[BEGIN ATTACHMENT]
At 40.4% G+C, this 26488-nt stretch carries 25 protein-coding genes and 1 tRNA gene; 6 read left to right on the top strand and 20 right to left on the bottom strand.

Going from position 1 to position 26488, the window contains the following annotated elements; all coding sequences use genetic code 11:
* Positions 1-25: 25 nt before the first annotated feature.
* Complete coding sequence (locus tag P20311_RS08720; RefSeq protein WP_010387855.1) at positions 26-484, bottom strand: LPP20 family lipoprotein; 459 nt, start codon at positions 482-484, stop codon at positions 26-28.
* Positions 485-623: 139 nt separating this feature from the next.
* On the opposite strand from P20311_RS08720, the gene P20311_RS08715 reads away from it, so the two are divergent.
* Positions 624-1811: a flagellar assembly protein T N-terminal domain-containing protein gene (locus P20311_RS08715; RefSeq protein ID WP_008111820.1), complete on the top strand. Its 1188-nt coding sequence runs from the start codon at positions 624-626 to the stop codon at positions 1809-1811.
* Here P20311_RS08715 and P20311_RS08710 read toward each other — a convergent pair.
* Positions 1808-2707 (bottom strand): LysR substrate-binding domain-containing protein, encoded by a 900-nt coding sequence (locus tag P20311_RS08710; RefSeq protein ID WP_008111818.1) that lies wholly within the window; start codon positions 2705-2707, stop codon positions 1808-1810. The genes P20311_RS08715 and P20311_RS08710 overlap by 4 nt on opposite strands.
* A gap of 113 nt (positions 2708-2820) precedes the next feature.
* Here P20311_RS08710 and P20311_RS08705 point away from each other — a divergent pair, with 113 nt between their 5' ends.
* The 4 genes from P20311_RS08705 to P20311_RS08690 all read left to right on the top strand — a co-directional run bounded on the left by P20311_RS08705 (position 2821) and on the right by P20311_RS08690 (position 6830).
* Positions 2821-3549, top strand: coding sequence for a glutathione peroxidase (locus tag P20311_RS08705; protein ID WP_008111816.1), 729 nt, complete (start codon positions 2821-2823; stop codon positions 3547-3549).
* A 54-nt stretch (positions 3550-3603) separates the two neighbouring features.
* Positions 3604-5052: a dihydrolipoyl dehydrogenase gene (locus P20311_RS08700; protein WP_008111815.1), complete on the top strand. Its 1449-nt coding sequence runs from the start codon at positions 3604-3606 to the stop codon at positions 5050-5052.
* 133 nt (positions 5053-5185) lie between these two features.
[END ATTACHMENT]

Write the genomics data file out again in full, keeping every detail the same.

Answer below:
At 40.4% G+C, this 26488-nt stretch carries 25 protein-coding genes and 1 tRNA gene; 6 read left to right on the top strand and 20 right to left on the bottom strand.

Going from position 1 to position 26488, the window contains the following annotated elements; all coding sequences use genetic code 11:
* Positions 1-25: 25 nt before the first annotated feature.
* Complete coding sequence (locus tag P20311_RS08720; RefSeq protein WP_010387855.1) at positions 26-484, bottom strand: LPP20 family lipoprotein; 459 nt, start codon at positions 482-484, stop codon at positions 26-28.
* Positions 485-623: 139 nt separating this feature from the next.
* On the opposite strand from P20311_RS08720, the gene P20311_RS08715 reads away from it, so the two are divergent.
* Positions 624-1811: a flagellar assembly protein T N-terminal domain-containing protein gene (locus P20311_RS08715; RefSeq protein ID WP_008111820.1), complete on the top strand. Its 1188-nt coding sequence runs from the start codon at positions 624-626 to the stop codon at positions 1809-1811.
* Here P20311_RS08715 and P20311_RS08710 read toward each other — a convergent pair.
* Positions 1808-2707 (bottom strand): LysR substrate-binding domain-containing protein, encoded by a 900-nt coding sequence (locus tag P20311_RS08710; RefSeq protein ID WP_008111818.1) that lies wholly within the window; start codon positions 2705-2707, stop codon positions 1808-1810. The genes P20311_RS08715 and P20311_RS08710 overlap by 4 nt on opposite strands.
* A gap of 113 nt (positions 2708-2820) precedes the next feature.
* Here P20311_RS08710 and P20311_RS08705 point away from each other — a divergent pair, with 113 nt between their 5' ends.
* The 4 genes from P20311_RS08705 to P20311_RS08690 all read left to right on the top strand — a co-directional run bounded on the left by P20311_RS08705 (position 2821) and on the right by P20311_RS08690 (position 6830).
* Positions 2821-3549, top strand: coding sequence for a glutathione peroxidase (locus tag P20311_RS08705; protein ID WP_008111816.1), 729 nt, complete (start codon positions 2821-2823; stop codon positions 3547-3549).
* A 54-nt stretch (positions 3550-3603) separates the two neighbouring features.
* Positions 3604-5052: a dihydrolipoyl dehydrogenase gene (locus P20311_RS08700; protein WP_008111815.1), complete on the top strand. Its 1449-nt coding sequence runs from the start codon at positions 3604-3606 to the stop codon at positions 5050-5052.
* 133 nt (positions 5053-5185) lie between these two features.